All we did after deciding was to tell him, "We are having you do second grade over again because you're a little young, and we think it's better for you to be with your age group." He accepted that and has no stigma at all. Actually, he seemed relieved.

bluesugarpoet said...

Thank you so much for sharing such thoughtful insight, pjd. It's great to hear about various experiences - and the reasons behind making your decision. It really helps to know that there are others out there who have been in the same boat.

More than anything, this situation has solidified my desire to advocate for my child no matter what. No one knows our child better than we do, and in the end, we must decide what will be most beneficial for our child.

Knowing that your son had such a great experience with being retained makes me glad since we are leaning that way so far.

Mimi said...

I skipped third grade but then repeated sixth grade. Neither experience left a scar.

Ch@ndy said...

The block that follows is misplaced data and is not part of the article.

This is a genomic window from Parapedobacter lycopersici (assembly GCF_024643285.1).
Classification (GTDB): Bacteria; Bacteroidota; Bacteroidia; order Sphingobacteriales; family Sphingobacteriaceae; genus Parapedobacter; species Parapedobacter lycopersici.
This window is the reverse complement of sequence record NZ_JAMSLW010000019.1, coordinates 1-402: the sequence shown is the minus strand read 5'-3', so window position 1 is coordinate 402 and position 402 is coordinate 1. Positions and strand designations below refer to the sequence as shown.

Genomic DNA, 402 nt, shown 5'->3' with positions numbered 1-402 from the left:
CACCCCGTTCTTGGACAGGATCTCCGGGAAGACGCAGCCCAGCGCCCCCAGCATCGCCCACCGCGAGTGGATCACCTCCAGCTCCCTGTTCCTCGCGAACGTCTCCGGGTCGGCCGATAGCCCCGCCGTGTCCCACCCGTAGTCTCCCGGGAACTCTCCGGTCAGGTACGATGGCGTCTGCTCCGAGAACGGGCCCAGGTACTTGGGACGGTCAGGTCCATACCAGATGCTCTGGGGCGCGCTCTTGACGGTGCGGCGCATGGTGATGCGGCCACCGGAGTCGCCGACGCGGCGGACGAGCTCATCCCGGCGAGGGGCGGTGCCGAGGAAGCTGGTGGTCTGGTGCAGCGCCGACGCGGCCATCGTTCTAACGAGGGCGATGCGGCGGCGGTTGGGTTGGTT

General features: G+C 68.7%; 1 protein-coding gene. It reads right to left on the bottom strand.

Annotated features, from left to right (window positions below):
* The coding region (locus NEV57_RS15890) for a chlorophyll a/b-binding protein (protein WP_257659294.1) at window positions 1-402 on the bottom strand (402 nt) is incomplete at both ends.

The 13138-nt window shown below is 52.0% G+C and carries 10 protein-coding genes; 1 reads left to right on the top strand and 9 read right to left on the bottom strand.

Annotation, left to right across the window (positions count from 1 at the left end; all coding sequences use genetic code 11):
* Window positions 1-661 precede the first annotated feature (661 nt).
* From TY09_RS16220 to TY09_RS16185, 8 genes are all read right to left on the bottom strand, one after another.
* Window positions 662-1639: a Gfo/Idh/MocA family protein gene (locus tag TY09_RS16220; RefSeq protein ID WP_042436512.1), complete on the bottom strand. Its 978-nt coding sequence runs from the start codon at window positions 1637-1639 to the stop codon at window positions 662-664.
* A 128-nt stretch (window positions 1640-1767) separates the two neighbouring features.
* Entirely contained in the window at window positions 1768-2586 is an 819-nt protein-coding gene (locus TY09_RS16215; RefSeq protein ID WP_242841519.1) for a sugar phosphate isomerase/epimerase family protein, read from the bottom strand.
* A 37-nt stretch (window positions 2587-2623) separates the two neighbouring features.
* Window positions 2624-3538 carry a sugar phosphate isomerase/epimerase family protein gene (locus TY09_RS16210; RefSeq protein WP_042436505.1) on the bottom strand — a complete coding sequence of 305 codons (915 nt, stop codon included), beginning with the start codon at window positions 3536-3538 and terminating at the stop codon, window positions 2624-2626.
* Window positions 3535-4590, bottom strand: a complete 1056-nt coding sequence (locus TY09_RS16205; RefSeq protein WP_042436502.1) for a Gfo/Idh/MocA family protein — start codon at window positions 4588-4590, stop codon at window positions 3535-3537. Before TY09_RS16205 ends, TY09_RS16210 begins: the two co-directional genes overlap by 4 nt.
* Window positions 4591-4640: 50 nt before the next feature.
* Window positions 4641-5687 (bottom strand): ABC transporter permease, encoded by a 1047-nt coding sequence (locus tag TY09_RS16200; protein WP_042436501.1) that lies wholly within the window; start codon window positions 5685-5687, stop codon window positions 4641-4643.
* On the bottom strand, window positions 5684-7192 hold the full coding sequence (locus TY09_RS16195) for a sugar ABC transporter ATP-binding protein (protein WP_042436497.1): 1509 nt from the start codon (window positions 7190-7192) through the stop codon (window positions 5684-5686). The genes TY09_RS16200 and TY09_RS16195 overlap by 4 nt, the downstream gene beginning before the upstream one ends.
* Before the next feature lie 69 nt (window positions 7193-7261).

You may not remember this but 3 of my four brothers repeated grades. The two of them repeated grades when we switched from the very same school district your girls were in to a private school. Academically, they weren't ready for the grades they were supposed to be going in to. All three of them made up the time in high school.

Just a thought...If JG does repeat Kindergarten, press for the most relaxed teacher in the school. Talk to the other parents and find out which one they think is the least of the homework Nazis and push for her. Or...put her in a Montessori. Some of them are strict on the talking and some are not. could always home-school her.

Tell me to shut up anytime.

bluesugarpoet said...

No, these are all things I've been thinking...

In fact, after the meeting, I immediately went online to check out private school (including Montessori) options. Home school - that option, I think, would work better with a more compliant child and a more patient parent. Although it may not be out of the question for the future.

Great idea about the teacher request thing.

CGA said...

Wow. Bless your little flibbertigibbet's heart.

What about a Waldorf school? I have heard that those are less structure-oriented.
(Not that I know much 'cause I am neither a teacher nor a parent of a school-age child!)

Our little N. is a pea-in-the-pod with J.G. in some ways. Short of beating the tar out of her (NOT reality!) there is no suppressing the child. They are irrepressible! Yay for them!